"It strips away the celebratory aspects," Cameron says. "There's no band and no music."
For P.1, Cameron spaced that expo's 81 artists throughout the city, intending to have visitors experience as much of the city as possible as they visited sites. Although Cameron hadn't solicited works addressing Hurricane Katrina, many artists created shows focused on the levee failures and rebuilding. P.2 features fewer artists, but many visiting artists have created New Orleans-specific work.
"We selected artists who would respond to the city in the most dynamic way," Cameron says.
P.2 features 27 artists, including locals George Dunbar, Bruce Davenport Jr., Dan Tague, Dawn Dedeaux, Keith Duncan and others, and American artists William Eggleson, Jennifer Steinkamp, Alexis Rockman and others. Visiting international artists include An-My Le (Vietnam), Pawel Wojtasik(Poland), Ragnar Kjartansson (Iceland), Grazia Toderi (Italy) and Ivan Navarro (Chile).
Museums and universities comprise the majority of P.2 sites, but there are some off-the-beaten-path venues as well. The Contemporary Arts Center features the greatest concentration of work with eight artists. The New Orleans Museum of Art hosts four artists in its atrium, where Steinkamp's installation will be joined by Davenport's depiction of parading marching bands and Le's photographs of New Orleans' Vietnamese community. Tulane University's Newcomb Gallery hosts the costuming work of Nick Cave, which should be of interest to fans of Mardi Gras Indian parade traditions, and the work of Joyce J. Scott, who also will have an opening day performance at the New Orleans Healing Center (a P.2 venue). Other venues include the UNO Gallery on St. Claude Avenue and the Issac Delgado Fine Arts Gallery. Sculptures will be installed at the Piazza d'Italia and 4725 Dauphine St., where Robert Tannen has created Art House at the Levee.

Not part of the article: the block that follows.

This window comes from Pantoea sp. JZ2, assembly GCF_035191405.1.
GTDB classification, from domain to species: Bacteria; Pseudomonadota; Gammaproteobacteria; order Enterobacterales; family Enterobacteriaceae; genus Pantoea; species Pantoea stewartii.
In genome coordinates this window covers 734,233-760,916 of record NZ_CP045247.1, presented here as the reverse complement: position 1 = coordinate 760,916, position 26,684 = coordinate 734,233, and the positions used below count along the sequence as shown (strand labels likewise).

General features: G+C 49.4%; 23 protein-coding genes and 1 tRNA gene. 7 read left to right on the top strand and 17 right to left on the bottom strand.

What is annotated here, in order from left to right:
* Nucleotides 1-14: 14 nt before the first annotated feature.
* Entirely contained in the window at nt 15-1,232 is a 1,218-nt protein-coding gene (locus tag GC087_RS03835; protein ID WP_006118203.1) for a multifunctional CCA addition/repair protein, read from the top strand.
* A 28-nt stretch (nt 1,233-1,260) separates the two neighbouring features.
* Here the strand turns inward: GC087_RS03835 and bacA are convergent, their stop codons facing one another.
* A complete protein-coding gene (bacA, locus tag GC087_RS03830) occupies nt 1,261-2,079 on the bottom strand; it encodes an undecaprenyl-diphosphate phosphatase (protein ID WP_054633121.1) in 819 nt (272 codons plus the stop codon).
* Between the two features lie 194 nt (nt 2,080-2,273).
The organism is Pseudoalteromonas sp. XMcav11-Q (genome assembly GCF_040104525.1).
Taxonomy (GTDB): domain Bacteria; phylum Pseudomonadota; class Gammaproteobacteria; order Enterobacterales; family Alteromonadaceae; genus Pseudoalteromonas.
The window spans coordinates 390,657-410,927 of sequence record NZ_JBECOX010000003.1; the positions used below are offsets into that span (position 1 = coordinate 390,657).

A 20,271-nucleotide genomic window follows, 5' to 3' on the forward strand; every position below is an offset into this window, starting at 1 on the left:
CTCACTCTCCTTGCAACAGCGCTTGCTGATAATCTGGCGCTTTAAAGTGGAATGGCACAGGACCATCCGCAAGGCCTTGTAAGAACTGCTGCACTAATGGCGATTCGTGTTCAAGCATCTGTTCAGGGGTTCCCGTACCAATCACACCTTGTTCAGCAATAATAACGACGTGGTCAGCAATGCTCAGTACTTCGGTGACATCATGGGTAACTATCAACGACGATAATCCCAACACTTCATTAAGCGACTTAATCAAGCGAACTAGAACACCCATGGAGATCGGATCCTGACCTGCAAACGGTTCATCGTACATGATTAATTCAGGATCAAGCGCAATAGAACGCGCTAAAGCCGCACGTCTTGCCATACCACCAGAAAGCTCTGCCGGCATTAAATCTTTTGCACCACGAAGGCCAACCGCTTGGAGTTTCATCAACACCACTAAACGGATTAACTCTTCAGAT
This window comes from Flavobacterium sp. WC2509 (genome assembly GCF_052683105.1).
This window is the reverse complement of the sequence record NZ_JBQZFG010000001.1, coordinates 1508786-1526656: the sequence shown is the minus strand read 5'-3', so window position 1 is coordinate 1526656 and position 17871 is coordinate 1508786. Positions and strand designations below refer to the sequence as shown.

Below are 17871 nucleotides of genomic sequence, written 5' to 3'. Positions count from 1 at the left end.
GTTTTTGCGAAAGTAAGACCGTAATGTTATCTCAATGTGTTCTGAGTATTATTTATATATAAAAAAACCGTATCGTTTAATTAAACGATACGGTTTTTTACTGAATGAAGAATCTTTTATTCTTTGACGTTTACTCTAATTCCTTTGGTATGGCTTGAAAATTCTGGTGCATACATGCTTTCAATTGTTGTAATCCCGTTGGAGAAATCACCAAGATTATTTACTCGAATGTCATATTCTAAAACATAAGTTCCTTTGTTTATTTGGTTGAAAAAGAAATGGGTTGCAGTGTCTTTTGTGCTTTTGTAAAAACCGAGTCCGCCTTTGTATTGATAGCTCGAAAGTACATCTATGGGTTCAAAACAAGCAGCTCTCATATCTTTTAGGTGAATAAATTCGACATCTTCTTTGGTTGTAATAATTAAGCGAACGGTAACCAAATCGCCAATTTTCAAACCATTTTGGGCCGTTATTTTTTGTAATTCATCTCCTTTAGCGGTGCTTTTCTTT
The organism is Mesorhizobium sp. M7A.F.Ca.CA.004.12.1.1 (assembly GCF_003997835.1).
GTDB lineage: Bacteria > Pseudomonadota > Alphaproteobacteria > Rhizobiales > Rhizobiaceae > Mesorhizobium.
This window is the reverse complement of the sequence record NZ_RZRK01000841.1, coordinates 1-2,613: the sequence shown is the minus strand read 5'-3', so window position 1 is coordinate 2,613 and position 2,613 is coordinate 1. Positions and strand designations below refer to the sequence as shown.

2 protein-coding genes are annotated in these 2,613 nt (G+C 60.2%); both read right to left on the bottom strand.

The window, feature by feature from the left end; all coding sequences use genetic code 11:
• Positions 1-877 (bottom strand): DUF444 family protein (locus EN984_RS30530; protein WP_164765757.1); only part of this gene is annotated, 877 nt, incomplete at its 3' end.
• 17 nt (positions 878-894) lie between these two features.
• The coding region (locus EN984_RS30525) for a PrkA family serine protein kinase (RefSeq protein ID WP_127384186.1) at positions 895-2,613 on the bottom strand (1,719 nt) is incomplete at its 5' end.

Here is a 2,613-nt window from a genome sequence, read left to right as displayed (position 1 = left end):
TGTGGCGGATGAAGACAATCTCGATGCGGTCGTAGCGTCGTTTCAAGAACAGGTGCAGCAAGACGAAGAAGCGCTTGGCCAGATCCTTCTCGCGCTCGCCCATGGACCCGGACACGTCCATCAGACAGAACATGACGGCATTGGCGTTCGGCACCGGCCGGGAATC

P.2 is smaller than P.1 in both the number of artists and venues. It also is operating on a smaller budget. P.1 overspent by roughly $1 million and had to fundraise afterward to balance its budget. P.2 originally was scheduled for 2010 and was postponed, but Cameron created P.1.5 to showcase local artists and remind the city of Prospect's presence. He says the show of younger artists helped reinforce the idea that there are many relatively unknown but talented young artists in and from the city.
Grounding Prospect New Orleans in the city and encouraging locals to embrace it as their own is part of Cameron's goal. Although he owns and has worked out of his home in Treme, Prospect hasn't had a year-round physical presence until now. Prospect is opening a space on Esplanade Avenue, which will serve both as regular offices and a site for changing exhibitions.
"I want people to understand and absorb that (Prospect) is here in a tactile way," Cameron says. "Prospect isn't something brought to New Orleans."
For details on artists, P.2 sites and events, visit www.prospectneworleans.com.